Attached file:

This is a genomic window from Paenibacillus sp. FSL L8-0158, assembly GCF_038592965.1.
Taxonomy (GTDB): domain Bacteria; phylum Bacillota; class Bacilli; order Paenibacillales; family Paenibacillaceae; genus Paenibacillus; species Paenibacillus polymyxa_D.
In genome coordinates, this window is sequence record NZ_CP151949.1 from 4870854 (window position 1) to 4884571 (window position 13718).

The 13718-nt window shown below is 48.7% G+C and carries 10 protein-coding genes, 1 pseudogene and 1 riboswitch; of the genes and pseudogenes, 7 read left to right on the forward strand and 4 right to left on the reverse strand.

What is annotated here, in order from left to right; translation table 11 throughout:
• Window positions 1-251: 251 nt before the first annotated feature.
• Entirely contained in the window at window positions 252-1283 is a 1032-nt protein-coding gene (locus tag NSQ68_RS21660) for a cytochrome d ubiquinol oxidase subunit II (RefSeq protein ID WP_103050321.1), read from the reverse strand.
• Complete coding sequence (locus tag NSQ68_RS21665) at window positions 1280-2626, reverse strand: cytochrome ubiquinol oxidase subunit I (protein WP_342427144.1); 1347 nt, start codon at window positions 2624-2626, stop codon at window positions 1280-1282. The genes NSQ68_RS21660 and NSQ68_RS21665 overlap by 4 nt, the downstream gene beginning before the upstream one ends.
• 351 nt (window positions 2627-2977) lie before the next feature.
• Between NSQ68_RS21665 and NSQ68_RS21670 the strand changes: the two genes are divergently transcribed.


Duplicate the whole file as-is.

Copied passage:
This is a genomic window from Paenibacillus sp. FSL L8-0158, assembly GCF_038592965.1.
Taxonomy (GTDB): domain Bacteria; phylum Bacillota; class Bacilli; order Paenibacillales; family Paenibacillaceae; genus Paenibacillus; species Paenibacillus polymyxa_D.
In genome coordinates, this window is sequence record NZ_CP151949.1 from 4870854 (window position 1) to 4884571 (window position 13718).

The 13718-nt window shown below is 48.7% G+C and carries 10 protein-coding genes, 1 pseudogene and 1 riboswitch; of the genes and pseudogenes, 7 read left to right on the forward strand and 4 right to left on the reverse strand.

What is annotated here, in order from left to right; translation table 11 throughout:
• Window positions 1-251: 251 nt before the first annotated feature.
• Entirely contained in the window at window positions 252-1283 is a 1032-nt protein-coding gene (locus tag NSQ68_RS21660) for a cytochrome d ubiquinol oxidase subunit II (RefSeq protein ID WP_103050321.1), read from the reverse strand.
• Complete coding sequence (locus tag NSQ68_RS21665) at window positions 1280-2626, reverse strand: cytochrome ubiquinol oxidase subunit I (protein WP_342427144.1); 1347 nt, start codon at window positions 2624-2626, stop codon at window positions 1280-1282. The genes NSQ68_RS21660 and NSQ68_RS21665 overlap by 4 nt, the downstream gene beginning before the upstream one ends.
• 351 nt (window positions 2627-2977) lie before the next feature.
• Between NSQ68_RS21665 and NSQ68_RS21670 the strand changes: the two genes are divergently transcribed.